The Columbia Albums 1971-1975
Weather Report’s first six albums, as Bill Milkowski reflects in the notes for Columbia’s collection thereof, saw the fusion legends move from “an electric avant-garde band that appealed strictly to the cognoscenti” to “a ferocious groove-oriented juggernaut that packed large theaters.” Thus The Columbia Albums 1971-1975 is pristine—attractively packaged and never sounding better, no mean feat since they were state-of-the-art recordings in their day—proof that yesterday’s avant-garde becomes today’s mainstream, and mainstream becomes anachronism. If Joe Zawinul, Wayne Shorter, et al., were uncompromising, 40 years on compromise seems unnecessary.
1971’s Weather Report is long on texture and atmosphere, short on conventional forms and orchestrations. But where Miroslav Vitous’ fuzz bass (“Umbrellas”) and Shorter’s studio-processed soprano (“Orange Lady”) were once ugly anathema, today they feel warm, sexy, even inviting. 1972’s I Sing the Body Electric follows a similar course, with greater ambition. The album’s signature tune, Zawinul’s “Unknown Soldier,” features an electrified chamber orchestra; though driven by Eric Gravatt’s martial drums and Zawinul’s eerie synthesized effects, melodic passages burst from the haze. Sing’s second side is heavily edited from a Tokyo concert, which appears in its entirety on the double-disc Live in Tokyo. Simultaneously their boldest and most conventional album, it removes studio trickery from their alchemy; the result is starker and less warm, but also more direct, with its opening medley spotlighting Zawinul’s gorgeous acoustic piano playing and its second disc including the band’s swingingest setpiece, Shorter’s “Eurydice.” (It also appears in a studio version as one of the box’s seven for-completists-only bonus tracks.)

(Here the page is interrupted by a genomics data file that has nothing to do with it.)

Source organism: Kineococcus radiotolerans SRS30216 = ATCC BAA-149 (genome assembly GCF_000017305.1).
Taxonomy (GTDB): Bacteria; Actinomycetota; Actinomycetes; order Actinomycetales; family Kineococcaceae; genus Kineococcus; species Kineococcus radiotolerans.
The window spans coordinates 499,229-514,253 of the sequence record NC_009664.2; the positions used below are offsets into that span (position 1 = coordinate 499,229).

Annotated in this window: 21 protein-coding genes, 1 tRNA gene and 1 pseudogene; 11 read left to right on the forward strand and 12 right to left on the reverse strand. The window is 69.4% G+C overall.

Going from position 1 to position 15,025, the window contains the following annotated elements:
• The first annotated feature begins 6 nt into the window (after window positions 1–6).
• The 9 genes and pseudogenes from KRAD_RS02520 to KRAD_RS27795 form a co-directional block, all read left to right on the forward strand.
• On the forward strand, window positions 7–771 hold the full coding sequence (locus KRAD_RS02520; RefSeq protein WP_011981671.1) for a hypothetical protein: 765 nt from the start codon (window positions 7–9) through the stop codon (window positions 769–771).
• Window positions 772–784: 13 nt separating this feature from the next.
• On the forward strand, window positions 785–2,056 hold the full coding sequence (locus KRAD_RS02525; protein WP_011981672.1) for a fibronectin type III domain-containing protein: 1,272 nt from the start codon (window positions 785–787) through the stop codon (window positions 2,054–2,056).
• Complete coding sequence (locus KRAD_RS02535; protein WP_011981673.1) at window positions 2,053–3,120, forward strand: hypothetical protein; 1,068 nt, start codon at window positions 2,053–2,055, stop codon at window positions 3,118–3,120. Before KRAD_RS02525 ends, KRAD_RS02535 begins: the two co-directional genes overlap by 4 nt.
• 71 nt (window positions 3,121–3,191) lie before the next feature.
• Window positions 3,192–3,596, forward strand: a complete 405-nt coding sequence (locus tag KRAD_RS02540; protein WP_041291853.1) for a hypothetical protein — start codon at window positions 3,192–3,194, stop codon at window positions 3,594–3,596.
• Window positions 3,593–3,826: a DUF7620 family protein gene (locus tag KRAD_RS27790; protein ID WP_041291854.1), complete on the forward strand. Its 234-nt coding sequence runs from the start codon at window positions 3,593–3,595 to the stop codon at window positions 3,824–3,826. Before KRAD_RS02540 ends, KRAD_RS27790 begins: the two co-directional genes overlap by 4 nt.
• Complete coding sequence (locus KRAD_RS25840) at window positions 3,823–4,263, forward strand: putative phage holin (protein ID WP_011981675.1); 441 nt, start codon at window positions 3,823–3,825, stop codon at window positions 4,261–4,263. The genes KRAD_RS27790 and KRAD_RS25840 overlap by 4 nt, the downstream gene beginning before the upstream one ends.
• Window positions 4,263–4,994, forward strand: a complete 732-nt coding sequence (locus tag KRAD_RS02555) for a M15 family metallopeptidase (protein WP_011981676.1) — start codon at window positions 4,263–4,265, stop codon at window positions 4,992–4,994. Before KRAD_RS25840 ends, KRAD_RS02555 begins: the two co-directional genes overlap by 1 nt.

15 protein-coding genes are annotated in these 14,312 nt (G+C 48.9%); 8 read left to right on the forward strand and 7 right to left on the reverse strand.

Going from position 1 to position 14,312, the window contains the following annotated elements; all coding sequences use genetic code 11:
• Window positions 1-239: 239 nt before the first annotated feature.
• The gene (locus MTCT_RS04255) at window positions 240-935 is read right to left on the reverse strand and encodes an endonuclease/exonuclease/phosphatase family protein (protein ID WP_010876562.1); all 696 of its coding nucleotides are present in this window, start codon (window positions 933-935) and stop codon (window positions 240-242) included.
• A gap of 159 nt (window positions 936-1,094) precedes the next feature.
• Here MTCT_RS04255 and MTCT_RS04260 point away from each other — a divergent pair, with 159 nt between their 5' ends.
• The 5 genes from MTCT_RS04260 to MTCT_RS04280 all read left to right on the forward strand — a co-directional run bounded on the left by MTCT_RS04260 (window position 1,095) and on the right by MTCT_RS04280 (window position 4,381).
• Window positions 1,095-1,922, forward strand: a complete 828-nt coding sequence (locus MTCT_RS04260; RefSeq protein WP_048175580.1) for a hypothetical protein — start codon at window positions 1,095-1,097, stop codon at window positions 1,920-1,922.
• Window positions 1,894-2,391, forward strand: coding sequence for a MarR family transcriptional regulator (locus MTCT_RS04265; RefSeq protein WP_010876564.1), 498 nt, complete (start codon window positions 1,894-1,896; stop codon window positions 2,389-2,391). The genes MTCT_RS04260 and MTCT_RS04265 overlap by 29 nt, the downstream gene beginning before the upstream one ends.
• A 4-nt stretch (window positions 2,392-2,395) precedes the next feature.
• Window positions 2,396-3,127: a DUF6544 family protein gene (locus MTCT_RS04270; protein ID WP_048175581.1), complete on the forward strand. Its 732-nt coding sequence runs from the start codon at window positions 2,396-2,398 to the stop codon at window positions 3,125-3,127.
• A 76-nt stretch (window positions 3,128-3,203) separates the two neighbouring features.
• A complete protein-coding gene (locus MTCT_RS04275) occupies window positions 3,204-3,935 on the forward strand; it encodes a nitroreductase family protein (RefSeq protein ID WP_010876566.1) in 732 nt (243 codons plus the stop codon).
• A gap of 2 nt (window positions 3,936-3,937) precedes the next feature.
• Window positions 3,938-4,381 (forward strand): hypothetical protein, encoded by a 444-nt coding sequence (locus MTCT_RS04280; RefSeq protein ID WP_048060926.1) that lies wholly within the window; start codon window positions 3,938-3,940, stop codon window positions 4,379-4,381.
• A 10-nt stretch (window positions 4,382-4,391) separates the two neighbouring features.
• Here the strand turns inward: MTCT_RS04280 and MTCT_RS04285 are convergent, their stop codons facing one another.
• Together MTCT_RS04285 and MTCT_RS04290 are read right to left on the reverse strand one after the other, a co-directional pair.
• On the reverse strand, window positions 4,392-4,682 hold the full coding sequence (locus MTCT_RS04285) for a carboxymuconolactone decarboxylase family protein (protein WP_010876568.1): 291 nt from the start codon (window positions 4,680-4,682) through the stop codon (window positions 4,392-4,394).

From Sweetnighter, however, emerges a very different band. This one plays with more structure and hard-funk grooves—even long jams like “125 Street Congress” are more Sly Stone than Miles Davis. It’s the first WR album to sound truly dated; Zawinul was assuming control of the band, which he wanted to make more commercial. It was all too much for founding member Vitous, who, along with Gravatt, left shortly afterward, paving the way for the even more pop-inclined (and dated) Mysterious Traveller. It’s a schizophrenic release: While Zawinul dominates the frontline throughout, the first side comprises contagious funk à la “Mysterious Traveller” while the second includes mellow, delicate soundscapes like “Jungle Book”—the roots of new age.
Tale Spinnin’, the collection’s final album, follows the latter path. Shorter is increasingly a color commentator, with obbligati on “Lusitanos” that foreshadow smooth jazz, while the keyboards receive complex, layered arrangements. Rhythm hasn’t entirely faded—“Freezing Fire” is a jazz-funk tour-de-force—but even that cut features synth lines that could only have come from 1975.
The following albums would, of course, change direction again with the arrival of bassist Jaco Pastorius. Examined independently of those, and well after the fact, 1971-1975 is a fascinating document of jazz fusion moving from the cutting edge to the middle of the road. But that shouldn’t detract from the music’s quality. Weather Report did fine work at all points on the commercial spectrum; that it came to so reflect its time just shows the band’s vast influence.